Researcher: Alexander Jongerius
Project Duration: December 2017- February 2018
Project Partner: Rijskwaterstaat
Problem definition and research goal:
The first use of airborne remote sensing can be traced back to 1858, France, where Gasper Felix Tournachoin used a tethered balloon to take pictures of Paris. From this day on, the use of airborne remote sensing has become increasingly popular, cheaper and more widely available. Unmanned Aerial Vehicles (UAVs) equipped with stabilizer systems and professional grade cameras are available for as little as €1000. The definition of UAVs encompasses fixed and rotary wings UAVs, lighter-than-air UAVs (balloons and airships), lethal aerial vehicles, alternatively piloted aircrafts, and uninhabited combat aerial vehicles. UAVs are being developed at a rapid pace. Simultaneously, the development of sensors and instruments that can be used on these platforms is growing exponentially. These different sensors and instruments are already widely used in different sectors. The agriculture sector, especially, is one of the sectors where the use of UAVs is growing exponentially.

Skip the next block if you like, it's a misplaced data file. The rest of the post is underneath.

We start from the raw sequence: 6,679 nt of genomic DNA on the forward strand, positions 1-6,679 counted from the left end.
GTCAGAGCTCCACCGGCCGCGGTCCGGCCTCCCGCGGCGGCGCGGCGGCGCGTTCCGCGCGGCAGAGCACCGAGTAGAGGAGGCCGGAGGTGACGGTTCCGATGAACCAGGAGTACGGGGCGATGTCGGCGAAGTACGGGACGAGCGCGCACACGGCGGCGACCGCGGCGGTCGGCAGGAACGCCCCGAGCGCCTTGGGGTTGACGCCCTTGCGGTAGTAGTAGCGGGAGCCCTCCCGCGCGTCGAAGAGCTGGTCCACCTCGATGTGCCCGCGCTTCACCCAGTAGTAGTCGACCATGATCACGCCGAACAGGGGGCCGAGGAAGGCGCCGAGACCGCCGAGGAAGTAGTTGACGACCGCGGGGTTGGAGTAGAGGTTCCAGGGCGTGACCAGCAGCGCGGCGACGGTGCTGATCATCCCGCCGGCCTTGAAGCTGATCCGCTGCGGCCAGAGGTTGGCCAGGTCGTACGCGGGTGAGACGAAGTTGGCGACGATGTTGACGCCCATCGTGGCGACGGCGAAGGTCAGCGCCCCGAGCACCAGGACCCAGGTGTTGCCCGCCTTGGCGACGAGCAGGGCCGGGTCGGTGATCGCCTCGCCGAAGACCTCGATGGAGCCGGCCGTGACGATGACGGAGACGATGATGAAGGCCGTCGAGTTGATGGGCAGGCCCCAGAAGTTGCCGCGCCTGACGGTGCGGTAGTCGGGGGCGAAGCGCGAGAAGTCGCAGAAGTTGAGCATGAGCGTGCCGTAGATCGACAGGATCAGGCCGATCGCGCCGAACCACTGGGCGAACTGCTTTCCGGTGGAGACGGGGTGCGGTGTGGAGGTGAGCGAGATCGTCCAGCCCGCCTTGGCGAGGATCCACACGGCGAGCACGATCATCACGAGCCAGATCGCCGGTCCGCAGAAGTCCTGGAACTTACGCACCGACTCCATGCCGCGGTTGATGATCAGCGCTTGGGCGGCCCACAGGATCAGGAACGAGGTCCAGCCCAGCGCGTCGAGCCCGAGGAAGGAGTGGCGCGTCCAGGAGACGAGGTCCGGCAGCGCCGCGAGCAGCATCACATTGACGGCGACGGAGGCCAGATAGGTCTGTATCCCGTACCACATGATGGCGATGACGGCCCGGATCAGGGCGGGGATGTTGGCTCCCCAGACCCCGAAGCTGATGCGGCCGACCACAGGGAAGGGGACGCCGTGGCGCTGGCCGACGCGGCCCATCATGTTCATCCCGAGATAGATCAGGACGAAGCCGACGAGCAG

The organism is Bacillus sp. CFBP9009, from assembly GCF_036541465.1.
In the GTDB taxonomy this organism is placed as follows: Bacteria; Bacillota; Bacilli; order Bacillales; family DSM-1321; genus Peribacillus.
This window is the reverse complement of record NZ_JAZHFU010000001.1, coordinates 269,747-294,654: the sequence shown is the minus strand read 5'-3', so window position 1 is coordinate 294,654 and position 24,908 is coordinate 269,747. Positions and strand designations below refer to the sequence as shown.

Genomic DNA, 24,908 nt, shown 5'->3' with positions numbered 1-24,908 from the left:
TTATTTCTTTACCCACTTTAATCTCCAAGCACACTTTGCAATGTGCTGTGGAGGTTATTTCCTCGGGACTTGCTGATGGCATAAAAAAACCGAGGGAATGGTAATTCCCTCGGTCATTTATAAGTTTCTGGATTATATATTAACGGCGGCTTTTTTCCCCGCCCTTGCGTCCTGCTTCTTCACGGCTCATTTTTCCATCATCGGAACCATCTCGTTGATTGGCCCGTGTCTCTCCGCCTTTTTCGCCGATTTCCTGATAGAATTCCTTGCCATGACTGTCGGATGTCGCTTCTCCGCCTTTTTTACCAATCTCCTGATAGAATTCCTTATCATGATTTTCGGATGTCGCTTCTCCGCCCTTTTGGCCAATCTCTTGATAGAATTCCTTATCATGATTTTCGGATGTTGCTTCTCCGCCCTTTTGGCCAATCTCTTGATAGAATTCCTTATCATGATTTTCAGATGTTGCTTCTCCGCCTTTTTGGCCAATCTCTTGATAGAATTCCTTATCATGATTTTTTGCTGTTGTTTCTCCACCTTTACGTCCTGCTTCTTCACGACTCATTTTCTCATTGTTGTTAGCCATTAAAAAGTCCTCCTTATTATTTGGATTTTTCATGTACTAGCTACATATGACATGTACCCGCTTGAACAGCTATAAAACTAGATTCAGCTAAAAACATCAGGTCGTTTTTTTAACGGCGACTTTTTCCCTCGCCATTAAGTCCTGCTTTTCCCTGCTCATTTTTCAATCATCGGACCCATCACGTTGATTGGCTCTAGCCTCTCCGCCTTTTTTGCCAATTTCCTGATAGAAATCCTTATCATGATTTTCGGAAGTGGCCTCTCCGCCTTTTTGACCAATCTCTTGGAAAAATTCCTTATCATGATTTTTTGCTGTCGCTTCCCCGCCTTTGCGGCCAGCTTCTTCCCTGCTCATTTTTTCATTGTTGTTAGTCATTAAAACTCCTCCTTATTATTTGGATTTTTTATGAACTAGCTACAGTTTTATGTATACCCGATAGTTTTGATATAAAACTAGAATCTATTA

Within the Netherlands there are thousands of infrastructural objects, including bridges, viaducts, sluices and dikes. These objects are regularly inspected to ensure structural health/stability. Because of labor intensity and the objects’ unavailability for users during inspection, Rijkswaterstaat (RWS) is considering of using Unmanned Aerial Vehicles (UAVs) for these inspections.
The goal of this research is to determine the requirements and boundary conditions for using UAV’s to perform inspections.